For many companies justifying localization costs seems like a Catch-22 dilemma. They know that if they localize their product or website they will get more interest from their international users, but they cannot justify localization and support costs till interest in these markets pick up.
At a recent prospective client meeting, I was asked the usual question: How much increase in revenue should I expect if you localize my product? For all of you who struggle with the same question, here are a few recommended ways to come up with a meaningful answer:
1- Before you even contemplate localizing your product, if it is currently sold and supported in English, consider selling it in other English speaking markets. Almost 40% of the world’s GDP is generated from English-speaking countries. If you are already selling your products in the USA, consider establishing a sales channel in the UK, Canada, Australia, New Zeeland, Ireland, or other non-English speaking countries that will be able to use your product in its English form, like The Netherlands, Scandinavia, India, Switzerland… Truth is if you cannot start generating revenues internationally without localization, then localization will most probably not help.
2- Once successful selling in international markets and generating a 20+% increment in revenues over your local market, you may then consider localization to allow international market penetration. With the increased international revenues, you should be able to justify localization costs which are typically a small fraction of your product or web development or optimization costs.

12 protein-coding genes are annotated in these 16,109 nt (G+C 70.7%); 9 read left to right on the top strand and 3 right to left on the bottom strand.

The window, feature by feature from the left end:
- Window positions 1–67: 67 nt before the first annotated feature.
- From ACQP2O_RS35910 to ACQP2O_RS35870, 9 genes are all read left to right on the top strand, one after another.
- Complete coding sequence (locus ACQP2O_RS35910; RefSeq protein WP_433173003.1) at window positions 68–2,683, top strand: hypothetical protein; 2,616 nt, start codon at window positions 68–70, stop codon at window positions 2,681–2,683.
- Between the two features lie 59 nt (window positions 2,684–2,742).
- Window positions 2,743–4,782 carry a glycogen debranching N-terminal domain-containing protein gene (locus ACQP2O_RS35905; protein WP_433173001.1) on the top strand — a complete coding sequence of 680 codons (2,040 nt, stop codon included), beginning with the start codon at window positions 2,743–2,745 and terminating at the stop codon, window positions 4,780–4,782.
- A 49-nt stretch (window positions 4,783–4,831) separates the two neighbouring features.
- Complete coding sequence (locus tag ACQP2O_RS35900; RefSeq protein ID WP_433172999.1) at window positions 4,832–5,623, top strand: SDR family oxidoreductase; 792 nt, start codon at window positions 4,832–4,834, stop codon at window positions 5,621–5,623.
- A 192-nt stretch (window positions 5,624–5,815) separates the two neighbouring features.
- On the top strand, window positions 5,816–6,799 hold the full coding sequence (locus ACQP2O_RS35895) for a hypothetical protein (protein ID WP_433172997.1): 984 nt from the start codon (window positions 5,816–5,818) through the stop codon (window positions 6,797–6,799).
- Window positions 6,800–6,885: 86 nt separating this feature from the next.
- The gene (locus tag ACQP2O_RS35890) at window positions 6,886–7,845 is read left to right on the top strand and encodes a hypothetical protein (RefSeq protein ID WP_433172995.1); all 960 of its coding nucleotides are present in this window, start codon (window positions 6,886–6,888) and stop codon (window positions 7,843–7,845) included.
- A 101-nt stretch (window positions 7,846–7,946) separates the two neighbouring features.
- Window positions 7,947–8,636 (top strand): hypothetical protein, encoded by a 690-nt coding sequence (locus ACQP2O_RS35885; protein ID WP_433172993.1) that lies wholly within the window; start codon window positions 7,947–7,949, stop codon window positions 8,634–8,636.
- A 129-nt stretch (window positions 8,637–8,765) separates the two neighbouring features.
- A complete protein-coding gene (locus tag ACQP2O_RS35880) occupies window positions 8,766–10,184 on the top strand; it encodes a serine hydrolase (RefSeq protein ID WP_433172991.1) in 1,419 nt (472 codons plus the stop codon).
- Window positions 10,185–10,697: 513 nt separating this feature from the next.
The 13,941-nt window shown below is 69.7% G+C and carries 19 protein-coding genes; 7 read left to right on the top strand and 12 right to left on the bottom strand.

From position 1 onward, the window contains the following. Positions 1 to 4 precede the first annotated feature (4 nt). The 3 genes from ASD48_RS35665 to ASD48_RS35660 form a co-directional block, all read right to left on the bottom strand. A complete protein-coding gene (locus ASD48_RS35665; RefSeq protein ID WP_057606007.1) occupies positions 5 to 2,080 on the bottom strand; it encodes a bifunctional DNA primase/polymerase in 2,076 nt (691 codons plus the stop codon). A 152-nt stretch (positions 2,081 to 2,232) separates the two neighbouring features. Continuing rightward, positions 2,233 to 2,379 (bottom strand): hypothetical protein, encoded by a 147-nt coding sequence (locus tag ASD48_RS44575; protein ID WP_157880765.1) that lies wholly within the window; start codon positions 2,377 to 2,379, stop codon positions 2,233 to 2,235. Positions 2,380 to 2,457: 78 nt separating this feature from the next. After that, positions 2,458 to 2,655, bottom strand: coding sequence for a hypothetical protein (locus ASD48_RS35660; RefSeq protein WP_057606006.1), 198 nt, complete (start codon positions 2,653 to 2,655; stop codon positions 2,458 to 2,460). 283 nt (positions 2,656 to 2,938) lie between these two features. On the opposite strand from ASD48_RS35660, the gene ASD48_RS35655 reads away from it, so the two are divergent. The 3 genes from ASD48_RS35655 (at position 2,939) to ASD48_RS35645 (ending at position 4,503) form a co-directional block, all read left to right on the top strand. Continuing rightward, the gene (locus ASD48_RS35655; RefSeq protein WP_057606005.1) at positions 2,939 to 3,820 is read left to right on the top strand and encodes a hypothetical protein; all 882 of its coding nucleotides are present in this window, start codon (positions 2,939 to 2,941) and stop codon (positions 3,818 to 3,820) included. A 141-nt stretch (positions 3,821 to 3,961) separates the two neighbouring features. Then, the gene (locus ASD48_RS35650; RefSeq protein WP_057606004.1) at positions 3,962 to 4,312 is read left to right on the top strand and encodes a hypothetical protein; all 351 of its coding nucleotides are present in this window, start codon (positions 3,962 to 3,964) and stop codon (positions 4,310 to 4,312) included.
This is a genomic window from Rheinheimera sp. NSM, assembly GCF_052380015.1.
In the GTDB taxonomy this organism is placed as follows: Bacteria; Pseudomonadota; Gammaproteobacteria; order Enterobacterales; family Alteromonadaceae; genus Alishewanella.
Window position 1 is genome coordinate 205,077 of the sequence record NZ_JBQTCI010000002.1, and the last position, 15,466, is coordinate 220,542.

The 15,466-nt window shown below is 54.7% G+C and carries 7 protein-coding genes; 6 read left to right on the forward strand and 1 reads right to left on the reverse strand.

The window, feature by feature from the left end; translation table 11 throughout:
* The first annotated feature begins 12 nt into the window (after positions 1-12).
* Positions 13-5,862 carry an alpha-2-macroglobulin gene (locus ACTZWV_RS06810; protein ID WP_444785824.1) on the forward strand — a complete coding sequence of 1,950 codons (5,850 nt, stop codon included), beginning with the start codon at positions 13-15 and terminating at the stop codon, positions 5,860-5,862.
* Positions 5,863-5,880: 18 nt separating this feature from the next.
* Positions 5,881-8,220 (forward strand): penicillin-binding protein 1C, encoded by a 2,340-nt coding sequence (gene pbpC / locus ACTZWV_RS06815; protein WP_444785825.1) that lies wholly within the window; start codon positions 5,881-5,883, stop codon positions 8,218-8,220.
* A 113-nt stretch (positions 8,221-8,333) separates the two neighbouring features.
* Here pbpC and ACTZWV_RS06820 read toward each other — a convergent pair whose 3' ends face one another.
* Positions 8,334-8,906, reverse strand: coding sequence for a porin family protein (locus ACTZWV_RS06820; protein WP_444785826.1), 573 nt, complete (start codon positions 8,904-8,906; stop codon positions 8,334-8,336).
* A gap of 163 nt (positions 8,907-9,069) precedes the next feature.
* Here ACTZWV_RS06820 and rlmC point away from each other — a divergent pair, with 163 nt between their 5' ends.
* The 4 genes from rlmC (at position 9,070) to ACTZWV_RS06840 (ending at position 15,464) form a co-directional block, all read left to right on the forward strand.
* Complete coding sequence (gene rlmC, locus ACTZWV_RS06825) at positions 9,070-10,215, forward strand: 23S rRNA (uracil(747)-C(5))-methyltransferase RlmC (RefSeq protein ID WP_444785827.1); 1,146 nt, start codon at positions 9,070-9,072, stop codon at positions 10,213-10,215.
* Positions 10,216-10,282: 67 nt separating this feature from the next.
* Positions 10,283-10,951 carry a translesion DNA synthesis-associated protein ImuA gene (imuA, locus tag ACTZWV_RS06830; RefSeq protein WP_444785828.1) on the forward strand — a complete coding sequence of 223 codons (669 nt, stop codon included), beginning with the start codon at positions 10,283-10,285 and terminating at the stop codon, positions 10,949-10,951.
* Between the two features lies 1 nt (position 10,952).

3- With an international sales force and an international client base, or at least their beginnings, you can start polling your sales people, your clients and prospective clients and try to identify the non-English speaking markets that have the most potential for you. It is much less costly to translate surveys than translate and maintain a product then wait for revenues to materialize. With online surveys, the cost and efforts of polling staff or clients are very manageable.
4- If you are the type of executive that likes to solicit input from your lieutenants before making major decisions, refer to the write-up: To localize or not to localize. Much of the information you need to make a decision can be obtained internally from your own staff.
5- If you are looking for a more tangible approach, consider a search-engine based process to help you more accurately identify your most lucrative international markets. It is centered on the use of Pay-Per-Click campaigns. Download “Going Global on a Shoestring?!” for more information.
If none of the above help you make a decision, or if you do not have the time to investigate, then perhaps you should hold off on localization activities. Yes you can always delegate tasks to an outside localization agency, but we recommend you only do that after you identify your international opportunity. Selling internationally will still require much of your time and resources. So make sure you free up the necessary time before you plunge in!